The Wing A-Staff represents a key element of the Air Force’s adaptation to an evolving strategic environment that demands an agile, mission-centric organizational construct. Experimentation and recent real-world Wing A-Staff application have demonstrated multiple benefits that support commanders’ decision-making processes and enable C2 of wing operations, especially for A-Staffs that were able to exercise, train, and collaborate over time. An operationally focused standing staff strengthens the wing echelon to conduct high-tempo operations by developing information and coordinating wing functions, thereby freeing line units to focus on mission execution. Additionally, the A-Staff provides a recognizable and accessible structure to improve integration and communication with HHQ and joint partners, as well as professional development opportunities through practical experience with functional counterparts.[6]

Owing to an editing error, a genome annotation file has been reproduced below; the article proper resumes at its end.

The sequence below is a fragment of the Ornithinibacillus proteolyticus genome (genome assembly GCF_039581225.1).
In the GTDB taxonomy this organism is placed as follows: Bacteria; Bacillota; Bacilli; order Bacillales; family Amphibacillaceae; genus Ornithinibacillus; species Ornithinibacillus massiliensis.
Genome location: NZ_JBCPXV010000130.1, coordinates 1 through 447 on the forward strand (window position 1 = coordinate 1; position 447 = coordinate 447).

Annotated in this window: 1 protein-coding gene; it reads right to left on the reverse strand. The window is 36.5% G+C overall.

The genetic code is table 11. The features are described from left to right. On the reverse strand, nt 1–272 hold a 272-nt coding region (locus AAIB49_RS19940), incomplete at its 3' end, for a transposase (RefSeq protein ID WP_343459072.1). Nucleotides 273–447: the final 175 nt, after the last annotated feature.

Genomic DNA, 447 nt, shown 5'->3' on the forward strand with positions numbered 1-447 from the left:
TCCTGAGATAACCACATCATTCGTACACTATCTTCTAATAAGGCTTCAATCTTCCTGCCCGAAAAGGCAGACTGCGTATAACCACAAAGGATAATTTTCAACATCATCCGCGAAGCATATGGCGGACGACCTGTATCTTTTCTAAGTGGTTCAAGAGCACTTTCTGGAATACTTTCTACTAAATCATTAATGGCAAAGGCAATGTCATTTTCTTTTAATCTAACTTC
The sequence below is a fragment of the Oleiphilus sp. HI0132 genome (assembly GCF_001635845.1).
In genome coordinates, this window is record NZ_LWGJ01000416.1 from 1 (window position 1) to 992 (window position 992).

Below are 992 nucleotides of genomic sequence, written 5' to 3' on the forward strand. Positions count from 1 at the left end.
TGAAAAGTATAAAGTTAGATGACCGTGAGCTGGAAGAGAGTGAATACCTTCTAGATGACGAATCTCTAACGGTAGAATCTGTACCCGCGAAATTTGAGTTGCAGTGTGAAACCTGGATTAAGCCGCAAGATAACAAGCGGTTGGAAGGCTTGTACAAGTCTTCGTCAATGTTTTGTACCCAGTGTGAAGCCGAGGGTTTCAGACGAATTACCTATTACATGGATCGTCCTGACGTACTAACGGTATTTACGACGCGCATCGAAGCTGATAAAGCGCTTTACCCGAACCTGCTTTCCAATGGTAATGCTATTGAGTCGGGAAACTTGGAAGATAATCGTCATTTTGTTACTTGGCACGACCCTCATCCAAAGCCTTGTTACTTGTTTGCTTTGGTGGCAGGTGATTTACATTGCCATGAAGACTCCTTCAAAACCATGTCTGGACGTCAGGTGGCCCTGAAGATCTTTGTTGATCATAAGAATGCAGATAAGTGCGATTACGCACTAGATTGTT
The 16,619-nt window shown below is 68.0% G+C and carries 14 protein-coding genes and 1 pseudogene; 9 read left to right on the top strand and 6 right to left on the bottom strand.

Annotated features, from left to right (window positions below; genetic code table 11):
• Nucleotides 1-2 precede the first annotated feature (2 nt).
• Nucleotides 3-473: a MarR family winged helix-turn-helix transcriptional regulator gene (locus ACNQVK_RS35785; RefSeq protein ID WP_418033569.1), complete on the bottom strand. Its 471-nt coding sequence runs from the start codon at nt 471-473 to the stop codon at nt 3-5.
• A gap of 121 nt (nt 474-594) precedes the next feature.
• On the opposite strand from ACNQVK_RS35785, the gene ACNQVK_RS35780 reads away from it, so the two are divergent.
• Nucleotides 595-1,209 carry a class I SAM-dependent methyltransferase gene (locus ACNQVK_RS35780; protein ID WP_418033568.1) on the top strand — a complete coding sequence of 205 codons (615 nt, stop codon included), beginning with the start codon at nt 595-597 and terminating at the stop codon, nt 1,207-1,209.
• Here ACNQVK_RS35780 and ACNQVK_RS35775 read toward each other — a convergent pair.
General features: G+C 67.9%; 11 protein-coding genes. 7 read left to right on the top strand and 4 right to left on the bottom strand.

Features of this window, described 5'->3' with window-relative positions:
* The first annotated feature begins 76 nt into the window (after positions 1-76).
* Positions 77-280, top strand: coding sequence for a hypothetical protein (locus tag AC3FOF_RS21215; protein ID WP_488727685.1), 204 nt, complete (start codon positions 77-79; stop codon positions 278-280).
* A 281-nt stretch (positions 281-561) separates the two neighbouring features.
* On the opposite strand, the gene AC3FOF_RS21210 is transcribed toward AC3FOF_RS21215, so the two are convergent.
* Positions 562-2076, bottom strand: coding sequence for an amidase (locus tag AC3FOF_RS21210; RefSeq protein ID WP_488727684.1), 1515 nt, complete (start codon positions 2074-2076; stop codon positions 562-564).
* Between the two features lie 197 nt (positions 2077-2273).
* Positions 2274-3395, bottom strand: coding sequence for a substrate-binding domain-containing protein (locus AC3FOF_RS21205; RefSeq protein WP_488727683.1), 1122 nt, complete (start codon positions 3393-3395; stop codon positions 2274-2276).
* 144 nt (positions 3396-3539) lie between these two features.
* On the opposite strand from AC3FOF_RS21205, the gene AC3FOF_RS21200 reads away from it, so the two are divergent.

Col Christopher M. Auger
Col Auger is the Deputy Director for Joint and National Security Council Matters at Headquarters Air Force. He is an F-15E Weapon Systems Officer and graduate of the USAF Weapons School. He has served as the vice wing commander at a deployed location and recently led the Headquarters Air Force Expeditionary A-Staff Operational Planning Team. 

Lt Col Joseph R. Witherspoon
Lt Col Witherspoon is the Deputy Division Chief for Command and Control, Integrated Air and Missile Defense at Headquarters Air Force. He is a Senior Air Battle Manager with operational experience across multiple Battle Management Command and Control positions and is a graduate of USN Fighter Weapons School (TOPGUN) and Marine Corps Command and Staff College.



[1.] Department of the Air Force, Agile Combat Employment, Air Force Doctrine Note 1-21 (Maxwell AFB: LeMay Doctrine Center, 23 August 2022), https://www.doctrine.af.mil/Portals/61/documents/AFDN_1-21/AFDN%201-21%20ACE.pdf.